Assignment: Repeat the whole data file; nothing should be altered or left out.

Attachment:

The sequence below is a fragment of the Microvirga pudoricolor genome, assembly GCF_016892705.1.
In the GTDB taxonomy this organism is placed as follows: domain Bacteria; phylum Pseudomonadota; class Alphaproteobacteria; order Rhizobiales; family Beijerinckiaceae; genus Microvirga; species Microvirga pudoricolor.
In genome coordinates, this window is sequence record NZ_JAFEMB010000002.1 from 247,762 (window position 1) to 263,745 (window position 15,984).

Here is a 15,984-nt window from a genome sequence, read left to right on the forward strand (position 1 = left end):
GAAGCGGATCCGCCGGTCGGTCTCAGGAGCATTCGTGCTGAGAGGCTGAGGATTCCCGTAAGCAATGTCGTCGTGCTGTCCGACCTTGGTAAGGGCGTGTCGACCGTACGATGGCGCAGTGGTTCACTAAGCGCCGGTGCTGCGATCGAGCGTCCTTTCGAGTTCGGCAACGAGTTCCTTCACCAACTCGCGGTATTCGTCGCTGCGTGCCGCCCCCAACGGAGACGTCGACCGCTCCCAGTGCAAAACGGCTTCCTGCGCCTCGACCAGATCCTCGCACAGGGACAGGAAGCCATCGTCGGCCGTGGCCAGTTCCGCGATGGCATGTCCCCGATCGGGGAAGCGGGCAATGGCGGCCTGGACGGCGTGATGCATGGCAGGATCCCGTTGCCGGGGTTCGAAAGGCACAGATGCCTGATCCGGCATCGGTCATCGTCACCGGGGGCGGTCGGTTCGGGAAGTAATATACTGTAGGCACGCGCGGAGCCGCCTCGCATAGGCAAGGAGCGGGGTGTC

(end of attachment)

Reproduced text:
The sequence below is a fragment of the Microvirga pudoricolor genome, assembly GCF_016892705.1.
In the GTDB taxonomy this organism is placed as follows: domain Bacteria; phylum Pseudomonadota; class Alphaproteobacteria; order Rhizobiales; family Beijerinckiaceae; genus Microvirga; species Microvirga pudoricolor.
In genome coordinates, this window is sequence record NZ_JAFEMB010000002.1 from 247,762 (window position 1) to 263,745 (window position 15,984).

Here is a 15,984-nt window from a genome sequence, read left to right on the forward strand (position 1 = left end):
GAAGCGGATCCGCCGGTCGGTCTCAGGAGCATTCGTGCTGAGAGGCTGAGGATTCCCGTAAGCAATGTCGTCGTGCTGTCCGACCTTGGTAAGGGCGTGTCGACCGTACGATGGCGCAGTGGTTCACTAAGCGCCGGTGCTGCGATCGAGCGTCCTTTCGAGTTCGGCAACGAGTTCCTTCACCAACTCGCGGTATTCGTCGCTGCGTGCCGCCCCCAACGGAGACGTCGACCGCTCCCAGTGCAAAACGGCTTCCTGCGCCTCGACCAGATCCTCGCACAGGGACAGGAAGCCATCGTCGGCCGTGGCCAGTTCCGCGATGGCATGTCCCCGATCGGGGAAGCGGGCAATGGCGGCCTGGACGGCGTGATGCATGGCAGGATCCCGTTGCCGGGGTTCGAAAGGCACAGATGCCTGATCCGGCATCGGTCATCGTCACCGGGGGCGGTCGGTTCGGGAAGTAATATACTGTAGGCACGCGCGGAGCCGCCTCGCATAGGCAAGGAGCGGGGTGTC